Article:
Evie and her friends stare ahead, so I don’t feel self-conscious. But at the time, I just wonder why they’re not looking at me. I start to think that I’m not really with them, there in the car, that maybe this is a dream.
“You, stupid,” Evie laughs. “If you’re done, close the door, so we can keep going. I’m starting to smell it.”
We continue to the bar where Evie is performing in a drag show. I’m tagging along because I had nothing else planned, except sitting in the house by myself and drinking because I’d gotten the last of my graduate school rejection letters.
That’s me, vomit on breath, flirting with Evie’s friend in the backseat, this girl named Roslyn, even though I know she’s a lesbian and I don’t have a chance. Roslyn’s playing along, though. At one point, she even calls me “cute.” Why is it so hard for me to relax and talk to straight girls like this? In Evie’s words: You, stupid.
Evie leads a sing-along of the New Kids on the Block CD she’s playing. Evie has always been my best friend. Together, we endured our parents’ divorce, that time some white kids hurled racial slurs and rocks at us as we walked home from school, that other time we tried to beat them up but got beat up instead. Our fates linked, always linking. On this night, she’s the reason the four of us are in the car together (the fourth person is Evie’s girlfriend at the time, Susie, who won’t factor into the story really. I bring her up simply for logistics. Goodbye, Susie, I never actually got to say goodbye to you. I hope you’re well, wherever you are and whoever you are these days).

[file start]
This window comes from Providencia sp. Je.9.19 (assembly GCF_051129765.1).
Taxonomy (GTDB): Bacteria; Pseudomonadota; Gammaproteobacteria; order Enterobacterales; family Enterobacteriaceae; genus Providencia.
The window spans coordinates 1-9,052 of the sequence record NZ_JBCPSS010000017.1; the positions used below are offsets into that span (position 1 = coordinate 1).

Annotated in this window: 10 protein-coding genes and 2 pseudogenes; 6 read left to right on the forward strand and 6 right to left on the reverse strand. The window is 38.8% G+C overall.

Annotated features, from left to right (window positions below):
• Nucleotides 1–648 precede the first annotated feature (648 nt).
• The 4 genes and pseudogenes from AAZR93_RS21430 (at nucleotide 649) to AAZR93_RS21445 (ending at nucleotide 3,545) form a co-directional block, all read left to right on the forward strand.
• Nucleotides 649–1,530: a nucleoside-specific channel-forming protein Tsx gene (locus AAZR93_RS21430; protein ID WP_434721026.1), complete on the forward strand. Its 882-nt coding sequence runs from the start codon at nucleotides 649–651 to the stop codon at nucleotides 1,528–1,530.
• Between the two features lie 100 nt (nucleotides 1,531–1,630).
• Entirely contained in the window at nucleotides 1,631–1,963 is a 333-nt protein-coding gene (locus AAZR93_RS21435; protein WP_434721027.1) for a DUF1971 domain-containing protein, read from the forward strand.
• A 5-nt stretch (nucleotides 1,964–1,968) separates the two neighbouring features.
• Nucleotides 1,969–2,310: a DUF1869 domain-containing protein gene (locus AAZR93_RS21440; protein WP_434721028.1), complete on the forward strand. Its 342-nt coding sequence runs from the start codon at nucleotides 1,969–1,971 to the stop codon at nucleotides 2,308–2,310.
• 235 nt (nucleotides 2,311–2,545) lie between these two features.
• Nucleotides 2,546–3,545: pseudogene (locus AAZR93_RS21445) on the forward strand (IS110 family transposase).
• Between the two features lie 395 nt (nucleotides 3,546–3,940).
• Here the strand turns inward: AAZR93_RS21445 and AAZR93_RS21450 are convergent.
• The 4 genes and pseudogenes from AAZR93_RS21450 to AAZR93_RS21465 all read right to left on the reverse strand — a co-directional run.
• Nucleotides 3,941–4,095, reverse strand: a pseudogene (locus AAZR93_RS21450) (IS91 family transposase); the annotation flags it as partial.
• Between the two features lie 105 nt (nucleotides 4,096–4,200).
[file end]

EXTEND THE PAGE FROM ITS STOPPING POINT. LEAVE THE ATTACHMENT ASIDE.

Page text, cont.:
I have this sudden urge to tell everyone in the car how important Evie is to me, but “Hangin’ Tough” comes on and we get distracted. And then the girls start talking about song choices and outfits for Evie’s performance. I should’ve said it, though–if only for Evie’s sake. Because sometimes I don’t think she knows. I say it a lot to her now when we talk, but only because I have less else to say.
These days, we talk like we’re following a script: How are you? What’s up? You know I love you, right? Right. I know.
It is only in memory that our words are effortless. It is only in the past, when time is most static, that it passes so easily.
I’m watching Evie on stage that night and she kills it, just kills it, doing a rendition of “It’s Gonna Be Me” by NSYNC. Although I can recognize the hard work and detail she put in to resembling a man, I still see my kid sister who used to follow me around, the perpetual Robin in our games of Batman. Her hair is pulled back into a ponytail and tucked inside a baseball cap. She’s wearing a black T-shirt with an open flannel over it, faded jeans strategically ripped at the knees, and pristine-looking sneakers. On her face is the pretty and symmetrical facial hair that only exists on boy band members. I joke that if genetics were any indicator, her facial hair would actually be stringy and grow in patches: “pube-y,” as she always teased me about my own.